Pipe plovers, thinly colored shorebirds that lay their eggs in small scrapes in the sand, are easy to miss as they dart across the beach. Chris Allieri is harder to overlook.
Last spring, Mr. Allieri started the NYC Plover Project, an organization dedicated to protecting the endangered birds on the beaches in the Rockaways in Queens. He has recruited more than 50 volunteers who spent most of the spring and summer patrolling the beaches defending plovers from dogs and unwitting beachgoers.
Some interactions can be awkward, like when Mr. Allieri intercepted a young woman carrying a small dog from her boat to the shore of Breezy Point Tip on a blistering Saturday. Not far away, a handful of young plovers rolled over the waves while at least three chicks ran across the sand.
Mr. Allieri explained that the dog was forbidden. The woman said she understood and returned to the boat. But then a man stomped out of the boat through medium water and asked Mr. Allieri, “Do you work for the government?”
Mr Allieri said he would not call the police if the dog set foot on the beach. The man said he didn’t like being told what to do. Mr. Allieri called the park police before the man walked back to his boat.
Arguments like that are atypical, Mr. Allieri said, but days at the beach haven’t exactly been relaxing since he started watching over plovers.
Mr. Allieri, 47, lives in Brooklyn and owns a public relations firm specializing in clean energy and climate technologies. He saw his first plover as a child with his father, an avid birdwatcher, on the Jersey Shore. He said it was like seeing ‘a unicorn’.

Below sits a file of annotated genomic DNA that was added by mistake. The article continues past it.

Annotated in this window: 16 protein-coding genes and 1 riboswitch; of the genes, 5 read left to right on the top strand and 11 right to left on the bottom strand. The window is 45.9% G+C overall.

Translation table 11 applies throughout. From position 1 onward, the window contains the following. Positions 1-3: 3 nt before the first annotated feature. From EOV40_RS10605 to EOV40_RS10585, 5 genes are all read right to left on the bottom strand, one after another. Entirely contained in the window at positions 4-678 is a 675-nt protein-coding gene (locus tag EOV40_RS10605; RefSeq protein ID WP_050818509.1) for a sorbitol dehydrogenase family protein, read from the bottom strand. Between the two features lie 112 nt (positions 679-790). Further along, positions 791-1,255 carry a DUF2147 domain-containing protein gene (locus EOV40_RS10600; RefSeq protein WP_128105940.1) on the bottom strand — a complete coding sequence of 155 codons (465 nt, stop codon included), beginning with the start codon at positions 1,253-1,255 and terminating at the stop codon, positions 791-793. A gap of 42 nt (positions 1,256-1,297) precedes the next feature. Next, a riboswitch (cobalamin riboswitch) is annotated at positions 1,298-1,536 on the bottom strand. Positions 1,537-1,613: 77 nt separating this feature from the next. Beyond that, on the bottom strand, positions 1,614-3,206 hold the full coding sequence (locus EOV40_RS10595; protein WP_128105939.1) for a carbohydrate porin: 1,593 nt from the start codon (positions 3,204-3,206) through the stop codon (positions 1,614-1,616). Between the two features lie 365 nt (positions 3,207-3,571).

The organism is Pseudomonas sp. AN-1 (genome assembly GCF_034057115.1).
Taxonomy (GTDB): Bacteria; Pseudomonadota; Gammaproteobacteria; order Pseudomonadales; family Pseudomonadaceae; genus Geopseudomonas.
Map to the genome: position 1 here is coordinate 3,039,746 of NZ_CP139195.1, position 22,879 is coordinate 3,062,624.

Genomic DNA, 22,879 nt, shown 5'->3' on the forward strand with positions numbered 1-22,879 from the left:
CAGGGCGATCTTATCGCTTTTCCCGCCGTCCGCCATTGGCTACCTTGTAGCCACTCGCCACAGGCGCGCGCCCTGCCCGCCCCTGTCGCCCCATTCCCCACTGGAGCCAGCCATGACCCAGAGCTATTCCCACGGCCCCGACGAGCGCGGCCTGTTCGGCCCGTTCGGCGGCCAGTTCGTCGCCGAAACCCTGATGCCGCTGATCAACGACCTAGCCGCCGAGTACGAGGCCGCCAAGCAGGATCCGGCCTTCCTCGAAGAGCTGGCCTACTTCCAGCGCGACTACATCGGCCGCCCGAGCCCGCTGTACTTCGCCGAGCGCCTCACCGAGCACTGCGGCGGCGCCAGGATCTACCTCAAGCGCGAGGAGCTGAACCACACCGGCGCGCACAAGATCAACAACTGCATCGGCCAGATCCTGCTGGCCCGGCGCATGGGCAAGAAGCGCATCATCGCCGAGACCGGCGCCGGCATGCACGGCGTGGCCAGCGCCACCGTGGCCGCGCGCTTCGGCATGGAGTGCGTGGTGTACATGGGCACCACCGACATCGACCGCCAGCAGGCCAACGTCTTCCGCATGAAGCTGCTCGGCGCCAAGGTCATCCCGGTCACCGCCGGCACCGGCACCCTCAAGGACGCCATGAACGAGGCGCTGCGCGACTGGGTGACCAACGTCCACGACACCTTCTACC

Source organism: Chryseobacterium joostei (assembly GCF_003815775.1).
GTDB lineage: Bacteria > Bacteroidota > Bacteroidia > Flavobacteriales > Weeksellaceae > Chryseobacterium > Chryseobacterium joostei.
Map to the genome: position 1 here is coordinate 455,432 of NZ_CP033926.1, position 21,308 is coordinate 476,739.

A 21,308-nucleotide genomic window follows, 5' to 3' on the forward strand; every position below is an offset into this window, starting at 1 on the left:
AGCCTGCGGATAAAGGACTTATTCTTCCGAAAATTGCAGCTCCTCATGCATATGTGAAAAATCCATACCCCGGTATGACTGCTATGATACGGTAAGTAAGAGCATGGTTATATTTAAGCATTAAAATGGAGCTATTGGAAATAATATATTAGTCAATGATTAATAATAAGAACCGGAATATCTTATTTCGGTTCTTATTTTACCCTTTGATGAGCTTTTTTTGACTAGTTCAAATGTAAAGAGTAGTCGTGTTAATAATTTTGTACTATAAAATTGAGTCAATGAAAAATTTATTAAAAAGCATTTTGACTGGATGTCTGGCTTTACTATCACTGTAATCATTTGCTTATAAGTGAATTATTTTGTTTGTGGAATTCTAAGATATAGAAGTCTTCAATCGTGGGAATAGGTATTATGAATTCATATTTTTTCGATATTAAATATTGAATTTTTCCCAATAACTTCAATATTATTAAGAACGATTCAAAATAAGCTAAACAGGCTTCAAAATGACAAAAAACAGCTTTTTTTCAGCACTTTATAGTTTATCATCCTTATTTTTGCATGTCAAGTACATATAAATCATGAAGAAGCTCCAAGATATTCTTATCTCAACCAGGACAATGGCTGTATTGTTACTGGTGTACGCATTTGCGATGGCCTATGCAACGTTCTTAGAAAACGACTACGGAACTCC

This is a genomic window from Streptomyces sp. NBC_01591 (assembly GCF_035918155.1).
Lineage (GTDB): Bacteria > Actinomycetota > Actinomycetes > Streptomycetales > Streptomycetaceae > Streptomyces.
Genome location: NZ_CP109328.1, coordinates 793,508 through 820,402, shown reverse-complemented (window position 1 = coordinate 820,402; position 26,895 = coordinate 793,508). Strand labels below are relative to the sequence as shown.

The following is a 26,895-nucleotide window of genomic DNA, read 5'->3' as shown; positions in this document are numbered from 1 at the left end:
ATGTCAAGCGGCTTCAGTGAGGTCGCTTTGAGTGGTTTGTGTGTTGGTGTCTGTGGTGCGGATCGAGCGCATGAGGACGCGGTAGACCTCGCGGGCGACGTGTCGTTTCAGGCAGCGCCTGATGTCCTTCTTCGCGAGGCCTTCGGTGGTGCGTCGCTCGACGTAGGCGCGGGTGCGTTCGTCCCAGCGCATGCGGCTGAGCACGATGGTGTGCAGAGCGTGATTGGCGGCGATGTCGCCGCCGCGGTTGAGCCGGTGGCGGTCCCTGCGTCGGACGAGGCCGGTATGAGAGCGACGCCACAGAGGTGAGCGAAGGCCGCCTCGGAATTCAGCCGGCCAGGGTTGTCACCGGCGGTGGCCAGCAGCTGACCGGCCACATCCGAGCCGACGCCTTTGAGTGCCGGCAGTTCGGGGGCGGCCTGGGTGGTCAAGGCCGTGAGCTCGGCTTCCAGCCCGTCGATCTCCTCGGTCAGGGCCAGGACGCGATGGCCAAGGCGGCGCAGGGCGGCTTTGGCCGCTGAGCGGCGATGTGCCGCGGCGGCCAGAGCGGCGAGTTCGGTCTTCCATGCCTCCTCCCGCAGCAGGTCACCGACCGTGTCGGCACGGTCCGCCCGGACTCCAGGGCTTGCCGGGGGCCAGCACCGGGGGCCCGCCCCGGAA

Last year, Mr. Allieri was at Fort Tilden Beach near Gateway National Recreation Area in Queens when a plover appeared on the beach next to him. Then he saw another, and another.
He also saw dogs, off leash, chasing the vulnerable birds.
“Who protects them?” said Mr. Allieri.
He spent much of the first summer of the coronavirus pandemic photographing plovers and communicating with the National Park Service, which oversees Gateway.
This spring, Mr. Allieri started the Plover Project to inform beachgoers about the birds and, if necessary, call authorities to protect them.
Plovers have destroyed their coastal habitat through human development and erosion. At one point, there were barely more than 720 breeding pairs of Atlantic plovers left.
The birds are federally protected under the Endangered Species and Migratory Birds Treaty Acts. According to the U.S. Fish and Wildlife Service, a total of 5,983 cases were investigated under both laws in 2020, of which plover investigations represent a fraction.
Plover chicks start running and feeding on their own practically from birth, and they are usually defenseless against predators such as ghost crabs, gulls and raccoons, among many others. Human proximity can prevent the chicks from eating, which can be a death sentence.
Once grown, the little birds become world travelers, migrating south every year from the sandy beaches along the Atlantic coast, the Great Lakes and river systems on the Great Plains, the three places where most of them were born. mr. Allieri said that one, banned in New Jersey and nicknamed Clark Kent, was seen in the Bahamas, traveling more than 1,000 miles.
In the New York area, plovers tend to nest on the Jersey Shore, Long Island, and on Rockaway Beach, Fort Tilden, and Breezy Point beaches in Queens. They arrive in March and can stay until the end of August, during the hot months when people also flock to the sea.